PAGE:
Now that Ironman 70.3 Worlds (what a fantastic event!) is in the books along with a host of other amazing races like IM Wisconsin and Santa Cruz 70.3, we're turning our eyes toward the Big Island and Ironman Hawaii. As part of our preparation for this event, we're starting a blog series where we chat with Kona Qualifiers.
We start our series with an interview with Michelle Simmons. She's a fierce competitor and happens to have one of the most beautiful swim strokes you'll see. Oh..and she also happens to be one of the nicest individuals you'll ever meet.
So, say hello to Michelle in our first interview on our Road to Kona.
Image above is of Michelle and her dog
Name: Michelle Simmons
Qualifying Race: Hawaii 70.3
Age Group: 45-49
Strange/quirky fact about you or habit you have: Sometimes I dye my hair fun colors when I race (red/purple). It’s a great way to remind myself that this is fun.
Social Media handles: IG: michelle.simmons08 Twitter @mamasimmons
Image above of Michelle Running
How many times have you qualified? This is my 4th time, but its been 8 years since the last time I managed to get in!
How long did you try to qualify? What was the process like? I first qualified back in 2007 and for a while I was sort of on the every-other-year plan and qualified again in 2009 and 2011. Then, even though I was trying, I couldn’t seem to make it happen again. Either everyone else got faster or I got slower (or both!)… This year my qualification really feels like it came down to being a lucky gift, because my good friend/teammate/athlete Heidi passed the spot to me.
When did you know that a qualifying spot was within your reach? Not until the announcer called my name…
What do you truly feel like you sacrificed in life to qualify (if anything)? Quality time with my family takes a hit when I’m training a lot and/or recovering from training a lot…
How do you know when to make that push to Kona qualify? I think in a big picture sense, making your #1 goal to “qualify” can be a set up for big disappointment. Instead, find a way to love the process of training and preparing. When you love what you’re doing, you’re more likely to find ‘success’, however that is defined for you.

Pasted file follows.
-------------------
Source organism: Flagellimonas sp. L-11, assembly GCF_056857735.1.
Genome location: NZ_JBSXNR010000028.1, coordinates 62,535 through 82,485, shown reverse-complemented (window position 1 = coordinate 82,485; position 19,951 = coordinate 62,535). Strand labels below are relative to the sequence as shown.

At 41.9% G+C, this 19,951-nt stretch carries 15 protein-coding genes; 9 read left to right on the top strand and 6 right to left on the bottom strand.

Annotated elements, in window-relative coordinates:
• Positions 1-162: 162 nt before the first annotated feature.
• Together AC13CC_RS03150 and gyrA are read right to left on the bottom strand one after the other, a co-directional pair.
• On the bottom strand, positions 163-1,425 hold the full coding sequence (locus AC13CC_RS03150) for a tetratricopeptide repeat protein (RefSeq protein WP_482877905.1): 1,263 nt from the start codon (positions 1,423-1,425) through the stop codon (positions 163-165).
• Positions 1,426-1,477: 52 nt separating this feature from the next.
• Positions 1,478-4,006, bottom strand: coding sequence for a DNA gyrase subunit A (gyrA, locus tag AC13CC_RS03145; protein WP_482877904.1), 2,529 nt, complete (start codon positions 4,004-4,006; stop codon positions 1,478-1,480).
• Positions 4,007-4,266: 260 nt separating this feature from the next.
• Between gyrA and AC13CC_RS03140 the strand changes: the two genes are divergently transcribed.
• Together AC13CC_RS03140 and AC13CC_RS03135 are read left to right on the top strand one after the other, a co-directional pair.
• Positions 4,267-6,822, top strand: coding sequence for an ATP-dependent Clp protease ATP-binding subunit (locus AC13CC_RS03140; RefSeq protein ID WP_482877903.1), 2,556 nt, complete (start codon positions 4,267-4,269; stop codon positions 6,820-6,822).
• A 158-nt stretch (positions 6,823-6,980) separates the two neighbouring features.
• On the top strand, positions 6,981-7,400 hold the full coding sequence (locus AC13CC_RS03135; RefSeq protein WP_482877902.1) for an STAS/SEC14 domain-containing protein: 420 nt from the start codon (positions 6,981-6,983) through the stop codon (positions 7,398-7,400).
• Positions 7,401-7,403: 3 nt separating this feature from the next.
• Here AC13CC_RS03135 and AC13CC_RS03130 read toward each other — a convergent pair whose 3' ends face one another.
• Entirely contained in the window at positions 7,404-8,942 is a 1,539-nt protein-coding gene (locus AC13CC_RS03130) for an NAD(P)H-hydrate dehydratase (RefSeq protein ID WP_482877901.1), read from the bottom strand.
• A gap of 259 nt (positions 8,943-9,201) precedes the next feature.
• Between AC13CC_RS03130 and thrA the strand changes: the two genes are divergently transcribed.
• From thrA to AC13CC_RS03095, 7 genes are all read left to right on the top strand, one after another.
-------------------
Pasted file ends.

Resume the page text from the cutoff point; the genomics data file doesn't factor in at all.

Do you have a favorite or key workout to get race ready? I definitely enjoy training long. My favorite sets tend to be repetitive and monotonous…. 10x400s in the pool, long intervals on the bike, and frequency runs are among my favorites. I train a lot by feel but check in with numbers/data to see if I’m on track and hitting goals.
What inspires you on the hard days? I look forward to hard days so I don’t feel like I need any sort of special inspiration to get them done. The feeling of satisfaction after overcoming obstacles and/or solving problems that have plagued me in the past is all the motivation I need.
What change(s) did you make to take you to the KQ level? I can speak to this from a coach’s perspective because I work with athletes every year who qualify. Athletes at this level embrace challenges. They’re organized, they prioritize training, and they find a way to consistently get everything done. They are not afraid of food- they fuel and hydrate well, which is a big part of what allows them to be consistent day to day, week to week, month to month, year to year!
How do you manage your time with your family, work and training? I’m in a good position here because as a full time coach, my work hours are flexible. I get a lot of my training done while my husband is at work and my daughter is in school. And commonly on the weekends I’ll train with some of my local athletes, so that training doubles as “work”. :)
What advice do you have for other age groupers who are hoping to one day KQ? Set up your life so you have time to train a lot. Surround yourself with people who are supportive of your goals. Don’t be afraid of food. Hire a coach you trust so you don’t end up overthinking everything.
What is your favorite meal after a race? Does beer count as a meal? I’ll go with hamburger here.
How fast were you when you first started doing triathlons? My first Ironman was in 1997 and it took me over 14 hours! To be fair, that was before we knew anything about how to train or recover or fuel or hydrate… But I’m not really a naturally gifted athlete. My ‘talent’ lies in my ability (and desire) to out work many others. Genuinely *wanting* to train more is a huge advantage when it comes to long distance triathlon success.
What is the most important lesson you have learned on your Kona journey? The most important lesson- and this would apply to all aspects of our lives- is to not give up on myself. Sometimes things flow and sometimes they don’t, but my proudest moments always come after performances where I know that at all times I was *trying* my very best. When I’m racing I’m always asking myself, “Is this an effort that you’ll be happy with after this is all over?” And if the answer to that is yes, then that’s the most important thing to me.
What are you most excited about for this year’s Kona? After spending the last 7 years in a row on the sidelines cheering, I’m really excited that I’ll get to participate again. And I’m glad my daughter gets to witness it all. Last time I raced there she was only 3 years old, so I think the experience will be more impactful for her this year now that she’s older and has a better understanding of what all goes into this kind of thing.
What moment have you been visualizing in training? Definitely the swim start! The energy there when you’re treading water in Kailua Bay, with the drums beating and the helicopters buzzing overhead is one of the coolest moments in sport